Wherever Shaq Goes, Controversy FollowsIsn't it interesting that every single one of Shaquille O'Neal's teams has had chemistry issues relating specifically to the Big Diesel? First it was Shaq and Penny in Orlando. Then it was--stop me if you've heard about this one--Shaq and Kobe in L.A. O'Neal did fulfill his promise to bring a championship parade to Miami--with more than a little help from Dwyane Wade--but when the Heat's ship began sinking O'Neal suddenly had health issues that magically disappeared soon after the Phoenix Suns traded for him, giving him a get out of jail card from the worst team in the league last season.
O'Neal has not even been in Phoenix for a full year and "Seven Seconds or Less" has already turned into "Days of Our Lives." I thought that O'Neal was petulant in Orlando, immature in L.A. and that he basically quit on the Heat but I must say that--based on what is publicly known--I don't think that the Phoenix drama is his fault, even though it revolves around what his presence on the team means in terms of tempo and shot distribution.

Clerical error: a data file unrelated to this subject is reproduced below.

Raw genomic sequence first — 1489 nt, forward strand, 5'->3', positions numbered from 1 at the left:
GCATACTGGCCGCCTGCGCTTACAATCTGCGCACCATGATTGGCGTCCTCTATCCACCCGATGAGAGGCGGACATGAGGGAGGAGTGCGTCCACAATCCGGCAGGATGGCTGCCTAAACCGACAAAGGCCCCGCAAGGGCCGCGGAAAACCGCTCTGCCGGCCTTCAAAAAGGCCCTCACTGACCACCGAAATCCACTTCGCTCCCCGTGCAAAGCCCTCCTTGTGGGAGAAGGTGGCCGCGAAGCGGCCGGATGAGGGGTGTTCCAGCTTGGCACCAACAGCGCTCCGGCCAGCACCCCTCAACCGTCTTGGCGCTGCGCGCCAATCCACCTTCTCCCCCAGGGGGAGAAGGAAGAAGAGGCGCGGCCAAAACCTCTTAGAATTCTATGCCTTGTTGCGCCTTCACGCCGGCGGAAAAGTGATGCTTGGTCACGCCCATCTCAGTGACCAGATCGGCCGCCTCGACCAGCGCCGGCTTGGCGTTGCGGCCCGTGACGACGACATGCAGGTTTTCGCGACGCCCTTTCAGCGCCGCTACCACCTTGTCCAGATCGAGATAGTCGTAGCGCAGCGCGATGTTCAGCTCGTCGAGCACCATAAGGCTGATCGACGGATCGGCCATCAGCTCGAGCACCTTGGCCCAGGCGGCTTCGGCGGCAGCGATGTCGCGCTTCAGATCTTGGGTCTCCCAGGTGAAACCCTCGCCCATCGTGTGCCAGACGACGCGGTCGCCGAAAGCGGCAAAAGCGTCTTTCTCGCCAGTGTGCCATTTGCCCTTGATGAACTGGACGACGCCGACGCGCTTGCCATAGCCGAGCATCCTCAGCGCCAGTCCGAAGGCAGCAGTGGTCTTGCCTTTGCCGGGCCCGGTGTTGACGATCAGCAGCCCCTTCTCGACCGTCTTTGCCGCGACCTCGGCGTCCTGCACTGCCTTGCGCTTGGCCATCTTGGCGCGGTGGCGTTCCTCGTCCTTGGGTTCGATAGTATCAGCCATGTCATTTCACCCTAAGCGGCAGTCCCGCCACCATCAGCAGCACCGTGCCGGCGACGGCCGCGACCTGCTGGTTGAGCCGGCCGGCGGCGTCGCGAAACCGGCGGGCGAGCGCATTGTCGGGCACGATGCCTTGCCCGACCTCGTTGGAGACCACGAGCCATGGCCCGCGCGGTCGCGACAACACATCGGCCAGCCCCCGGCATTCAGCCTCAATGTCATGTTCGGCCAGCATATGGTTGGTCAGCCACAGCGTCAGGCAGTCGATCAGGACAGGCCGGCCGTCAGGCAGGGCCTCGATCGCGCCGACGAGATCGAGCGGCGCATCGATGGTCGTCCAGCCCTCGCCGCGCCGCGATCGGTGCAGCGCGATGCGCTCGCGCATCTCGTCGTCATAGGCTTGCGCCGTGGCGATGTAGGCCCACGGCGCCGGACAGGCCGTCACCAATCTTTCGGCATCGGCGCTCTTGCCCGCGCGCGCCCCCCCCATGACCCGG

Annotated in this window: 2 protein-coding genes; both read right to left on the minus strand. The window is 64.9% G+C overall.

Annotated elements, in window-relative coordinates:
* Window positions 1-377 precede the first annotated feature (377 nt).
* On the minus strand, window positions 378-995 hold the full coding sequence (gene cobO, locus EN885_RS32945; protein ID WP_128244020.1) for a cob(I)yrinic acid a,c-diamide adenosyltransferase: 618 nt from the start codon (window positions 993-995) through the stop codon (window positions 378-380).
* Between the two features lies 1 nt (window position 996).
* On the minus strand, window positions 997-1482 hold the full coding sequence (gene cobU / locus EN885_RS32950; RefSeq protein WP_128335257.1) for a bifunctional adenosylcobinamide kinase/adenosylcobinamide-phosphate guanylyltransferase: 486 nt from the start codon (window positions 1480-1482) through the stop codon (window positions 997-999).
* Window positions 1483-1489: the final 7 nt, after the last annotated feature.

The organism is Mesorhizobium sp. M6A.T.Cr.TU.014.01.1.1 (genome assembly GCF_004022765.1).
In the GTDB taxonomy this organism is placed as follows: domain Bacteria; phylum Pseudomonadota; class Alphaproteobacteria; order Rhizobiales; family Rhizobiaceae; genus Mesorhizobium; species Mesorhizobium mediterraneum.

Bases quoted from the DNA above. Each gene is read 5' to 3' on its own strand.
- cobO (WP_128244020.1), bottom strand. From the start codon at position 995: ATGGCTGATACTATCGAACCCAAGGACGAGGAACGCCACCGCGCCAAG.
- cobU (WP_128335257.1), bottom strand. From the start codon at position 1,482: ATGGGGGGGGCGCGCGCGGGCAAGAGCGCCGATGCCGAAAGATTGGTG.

Steve Nash has openly questioned whether new Coach Terry Porter's slow down game plan will work; as an aside, with the Suns currently 11-9 and Mike D'Antoni's undermanned New York Knicks contending for a playoff spot in the East at 8-10, we may now know the answer to the question about whether Phoenix' success in previous years was due more to Steve Nash or to D'Antoni's system, a system which this season has vaulted journeyman point guard Chris Duhon to a place among the league leaders in assists.
Meanwhile, Amare Stoudemire is griping that he should be "that guy," the focal point of the Suns the way that Kobe Bryant and LeBron James are the focal points of their franchises.